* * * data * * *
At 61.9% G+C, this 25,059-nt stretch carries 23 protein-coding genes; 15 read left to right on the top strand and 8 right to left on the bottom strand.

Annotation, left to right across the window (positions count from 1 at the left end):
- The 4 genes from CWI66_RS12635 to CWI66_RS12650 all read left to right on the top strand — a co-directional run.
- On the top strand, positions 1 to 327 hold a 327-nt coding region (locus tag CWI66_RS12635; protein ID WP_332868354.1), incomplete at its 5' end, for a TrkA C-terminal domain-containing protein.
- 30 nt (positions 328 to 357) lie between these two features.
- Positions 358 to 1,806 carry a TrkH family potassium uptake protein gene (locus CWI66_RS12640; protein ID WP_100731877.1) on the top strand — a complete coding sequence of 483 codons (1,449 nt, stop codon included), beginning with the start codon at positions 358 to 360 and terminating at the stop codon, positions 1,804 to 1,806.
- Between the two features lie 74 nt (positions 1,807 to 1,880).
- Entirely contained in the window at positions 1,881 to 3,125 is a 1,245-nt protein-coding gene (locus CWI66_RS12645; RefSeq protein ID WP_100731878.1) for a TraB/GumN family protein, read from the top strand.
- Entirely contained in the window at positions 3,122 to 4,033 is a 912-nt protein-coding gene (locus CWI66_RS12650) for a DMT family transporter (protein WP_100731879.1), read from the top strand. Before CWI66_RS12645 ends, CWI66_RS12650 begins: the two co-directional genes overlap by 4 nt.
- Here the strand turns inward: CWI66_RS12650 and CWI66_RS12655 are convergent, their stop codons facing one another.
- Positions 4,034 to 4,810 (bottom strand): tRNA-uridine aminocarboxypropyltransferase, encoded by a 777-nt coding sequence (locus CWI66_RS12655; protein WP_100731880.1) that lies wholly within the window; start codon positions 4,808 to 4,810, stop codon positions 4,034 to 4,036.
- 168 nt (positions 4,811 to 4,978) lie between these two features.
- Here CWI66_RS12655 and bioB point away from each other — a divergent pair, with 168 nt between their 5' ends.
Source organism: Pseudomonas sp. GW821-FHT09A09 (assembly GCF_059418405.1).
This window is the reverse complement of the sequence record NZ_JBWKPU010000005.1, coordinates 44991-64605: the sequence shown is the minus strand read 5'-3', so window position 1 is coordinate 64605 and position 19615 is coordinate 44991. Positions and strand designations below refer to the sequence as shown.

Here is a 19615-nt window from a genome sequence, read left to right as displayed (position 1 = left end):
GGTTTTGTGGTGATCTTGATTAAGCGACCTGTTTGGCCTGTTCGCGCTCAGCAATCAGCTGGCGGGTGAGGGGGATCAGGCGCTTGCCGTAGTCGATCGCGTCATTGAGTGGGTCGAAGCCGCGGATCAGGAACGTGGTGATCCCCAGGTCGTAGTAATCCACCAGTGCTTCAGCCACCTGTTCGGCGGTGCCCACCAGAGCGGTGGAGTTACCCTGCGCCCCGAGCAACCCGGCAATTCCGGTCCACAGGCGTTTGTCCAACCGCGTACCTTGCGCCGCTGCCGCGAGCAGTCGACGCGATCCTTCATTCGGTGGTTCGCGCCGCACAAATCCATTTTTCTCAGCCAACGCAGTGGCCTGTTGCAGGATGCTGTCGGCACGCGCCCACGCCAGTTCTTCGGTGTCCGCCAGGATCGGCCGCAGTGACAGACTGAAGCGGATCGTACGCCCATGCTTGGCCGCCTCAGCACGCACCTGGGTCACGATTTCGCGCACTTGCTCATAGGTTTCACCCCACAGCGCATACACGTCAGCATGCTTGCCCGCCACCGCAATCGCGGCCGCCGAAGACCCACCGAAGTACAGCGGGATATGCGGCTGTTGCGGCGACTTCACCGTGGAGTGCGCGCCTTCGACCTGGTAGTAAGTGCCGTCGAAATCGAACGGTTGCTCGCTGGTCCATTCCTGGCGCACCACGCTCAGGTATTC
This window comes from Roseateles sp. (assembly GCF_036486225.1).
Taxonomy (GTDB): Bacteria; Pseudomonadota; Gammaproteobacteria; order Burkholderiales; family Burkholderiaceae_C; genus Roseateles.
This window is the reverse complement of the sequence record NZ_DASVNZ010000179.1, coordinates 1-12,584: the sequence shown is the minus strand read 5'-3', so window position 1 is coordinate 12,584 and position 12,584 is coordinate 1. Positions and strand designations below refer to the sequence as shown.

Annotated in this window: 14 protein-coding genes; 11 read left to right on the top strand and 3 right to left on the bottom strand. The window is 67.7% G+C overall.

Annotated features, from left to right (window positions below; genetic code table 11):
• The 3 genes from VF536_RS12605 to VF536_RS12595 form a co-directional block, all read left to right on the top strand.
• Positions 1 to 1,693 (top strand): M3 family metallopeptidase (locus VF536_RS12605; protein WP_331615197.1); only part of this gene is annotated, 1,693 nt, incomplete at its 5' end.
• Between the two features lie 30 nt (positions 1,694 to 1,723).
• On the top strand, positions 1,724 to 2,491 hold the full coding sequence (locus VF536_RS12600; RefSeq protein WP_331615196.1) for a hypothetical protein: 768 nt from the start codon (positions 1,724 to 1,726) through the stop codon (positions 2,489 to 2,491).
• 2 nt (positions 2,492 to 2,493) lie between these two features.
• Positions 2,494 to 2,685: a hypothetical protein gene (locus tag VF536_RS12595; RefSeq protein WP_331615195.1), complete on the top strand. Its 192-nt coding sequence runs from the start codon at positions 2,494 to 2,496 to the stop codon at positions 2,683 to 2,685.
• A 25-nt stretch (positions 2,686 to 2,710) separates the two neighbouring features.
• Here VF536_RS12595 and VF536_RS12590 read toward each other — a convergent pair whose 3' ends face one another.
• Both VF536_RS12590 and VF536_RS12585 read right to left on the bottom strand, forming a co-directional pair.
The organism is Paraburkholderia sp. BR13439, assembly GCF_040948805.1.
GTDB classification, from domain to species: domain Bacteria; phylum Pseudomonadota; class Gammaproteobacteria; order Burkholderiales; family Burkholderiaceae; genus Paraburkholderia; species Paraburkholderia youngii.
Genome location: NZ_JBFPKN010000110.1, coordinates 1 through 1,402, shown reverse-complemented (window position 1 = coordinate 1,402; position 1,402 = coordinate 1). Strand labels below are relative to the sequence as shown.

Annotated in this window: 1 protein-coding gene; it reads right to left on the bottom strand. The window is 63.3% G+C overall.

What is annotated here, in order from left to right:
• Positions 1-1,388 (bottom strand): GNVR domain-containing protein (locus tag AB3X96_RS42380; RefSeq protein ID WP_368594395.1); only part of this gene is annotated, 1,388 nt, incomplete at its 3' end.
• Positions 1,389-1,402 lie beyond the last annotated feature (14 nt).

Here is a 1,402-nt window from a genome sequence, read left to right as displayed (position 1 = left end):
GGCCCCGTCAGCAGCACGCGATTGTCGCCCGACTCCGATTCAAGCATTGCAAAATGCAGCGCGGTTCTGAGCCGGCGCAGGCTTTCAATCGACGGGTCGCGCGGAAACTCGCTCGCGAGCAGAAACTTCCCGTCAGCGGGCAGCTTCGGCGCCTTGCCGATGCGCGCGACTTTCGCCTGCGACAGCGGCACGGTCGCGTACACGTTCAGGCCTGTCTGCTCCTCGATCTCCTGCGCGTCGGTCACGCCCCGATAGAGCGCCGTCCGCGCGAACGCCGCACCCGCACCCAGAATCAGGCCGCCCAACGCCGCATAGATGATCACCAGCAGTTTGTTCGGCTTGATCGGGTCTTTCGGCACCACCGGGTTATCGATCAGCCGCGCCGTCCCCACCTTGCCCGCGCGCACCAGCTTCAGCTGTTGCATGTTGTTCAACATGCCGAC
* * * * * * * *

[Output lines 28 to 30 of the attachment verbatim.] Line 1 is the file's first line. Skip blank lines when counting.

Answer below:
• Positions 2,494 to 2,685: a hypothetical protein gene (locus tag VF536_RS12595; RefSeq protein WP_331615195.1), complete on the top strand. Its 192-nt coding sequence runs from the start codon at positions 2,494 to 2,496 to the stop codon at positions 2,683 to 2,685.
• A 25-nt stretch (positions 2,686 to 2,710) separates the two neighbouring features.
• Here VF536_RS12595 and VF536_RS12590 read toward each other — a convergent pair whose 3' ends face one another.